Printer Friendly

Dried blueberries fill functional gap; Food processors report on how they satisfied consumer appeal for high moisture fruits in cereals, confections and bakery goods.

Consumers love to top their cereals, waffles, and shortcakes with fresh, plump and juicy fruits--especially cultivated blueberries. The tasty and colorful blueberries provide a tastebud and eye appeal that makes it more than just another "food to fill your hungry stomach." However, food manufacturers found it very difficult-and often impossible--to satisfy this appeal, since fresh fruit could not functionally be included in most dry cereals, frozen waffles, and shelf-stable candies. This problem has been solved with dried cultivated blueberries.

Dried blueberries are now available with and without added sweeteners, and with two levels of moisture content. Conventional drying reduces the moisture content to 11-14%, and freeze-dried blueberries are reduced to 3% moisture. Both types are deep blue in color and can be infused with sugar.

Application of dried cultivated blueberries offers potential in several major food product categories. In the cereal industry, with its expected growth to be less than 1% annually for the next 5 years, adding dried blueberries can be a competitive advantage. The benefits include a low moisture content optimal for cereals, textural diversity, excellent color contrast, and a value-added ingredient.

Debbie Singleton, owner of Debbie's Famous Granola, Niceville, FL, uses dried cultivated blueberries in her Country Berry Granola. This product won in the aisle-by- aisle competition at the 1992 NASFT Fancy Food Fair in San Francisco. The low moisture content works extremely well in granola. Their product is sweetened with honey and fruit juice, and the berries absorb some of the excess moisture from the sweeteners so that the endproduct is moist and flavorful. The dried blueberries also provide an exceptional color contrast between the soft tones of the grains and nuts and the dark blue color of the blueberries.

Confection consumption increases

Per capita confection consumption is expected to increase almost 5% this year to a level of almost 21.4 lb. Even during recessionary times, consumers traditionally continue to eat "sweets." Upscale confections with rich chocolate covering and containing exotic fruits continue to be best-sellers. Dried cultivated blueberries can provide low moisture, unique flavor, and compatibility with chocolate and yogurt coatings.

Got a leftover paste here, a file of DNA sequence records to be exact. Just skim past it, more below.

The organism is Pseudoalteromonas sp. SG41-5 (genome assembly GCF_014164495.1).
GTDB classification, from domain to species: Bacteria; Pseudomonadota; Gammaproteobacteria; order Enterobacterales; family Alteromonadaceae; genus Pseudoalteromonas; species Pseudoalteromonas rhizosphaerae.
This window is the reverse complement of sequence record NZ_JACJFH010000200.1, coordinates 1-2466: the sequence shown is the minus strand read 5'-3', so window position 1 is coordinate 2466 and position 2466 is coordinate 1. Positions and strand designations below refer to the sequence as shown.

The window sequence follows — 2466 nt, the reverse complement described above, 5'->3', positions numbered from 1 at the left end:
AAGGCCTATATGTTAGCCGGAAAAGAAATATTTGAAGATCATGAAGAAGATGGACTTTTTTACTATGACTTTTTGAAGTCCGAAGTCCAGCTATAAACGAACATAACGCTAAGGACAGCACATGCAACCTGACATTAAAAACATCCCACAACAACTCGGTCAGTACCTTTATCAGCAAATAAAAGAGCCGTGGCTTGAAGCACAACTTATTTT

Marich Confectionery Company, Watsonville, CA, recently introduced a panned dried blueberry confection. It consists of dried blueberries coated with chocolate and a freeze-dried blueberry and blueberry-flavored pastel coating. The dried blueberries are easy to work with in formulating the candy. According to Mr. Marinus van Dam of Marich Confections, the dried blueberry confection is one of the most successful products Marich has ever introduced.

Bagels and pastries, too

Blueberries have always been very popular in bakery goods from muffins to pies, and the availability of dried blueberries has only increased the application opportunities. Attributes of dried cultivated blueberries for baked products include no rehydration prior to usage, ease of usage, piece identity, avoids bleeding, remains intact after processing, provides textural diversity, excellent color contrast, and concentrated flavor.

Offering blueberry bagels as one of a line of 17 different flavored bagels, Mr. Mike Youson, owner of 3 Men In A Bagel Bakery, Ltd., Victoria, BC, claims that the blueberries remain intact in the end-product with no bleeding problems. Their bagels are mixed, boiled, and baked. A combination of fresh or frozen blueberries are used to provide color in the bagels and dried blueberries are added for piece identity. The dried blueberries require no rehydration prior to adding directly into the prepared doughs.

Brendt Rogers, pastry chef at La Brea Bakery, Los Angeles, CA, reported that he uses dried blueberries because they hold up very well during the mixing and baking processes. They provide a nice textural diversity and can offer a unique texture if dried and fresh are used in combination. Dried blueberries are available year-round and a concentrated flavor source.

Additional information on Dried Cultivated Blueberries is available from the Cultivated Blueberry Group, 712 NW 4th St., Corvallis, OR 97330.
COPYRIGHT 1992 Putman Media, Inc.
No portion of this article can be reproduced without the express written permission from the copyright holder.
Copyright 1992 Gale, Cengage Learning. All rights reserved.

Article Details
Printer friendly Cite/link Email Feedback
Publication:Food Processing
Date:Dec 1, 1992
Words:637
Previous Article:Specialized pectin blends selected for reduced sugar foods; benefits include whiter color, more resilient gel, and clearer solutions.
Next Article:Sports beverages muscle healthy 10% annual growth.
Topics:

Terms of use | Privacy policy | Copyright © 2021 Farlex, Inc. | Feedback | For webmasters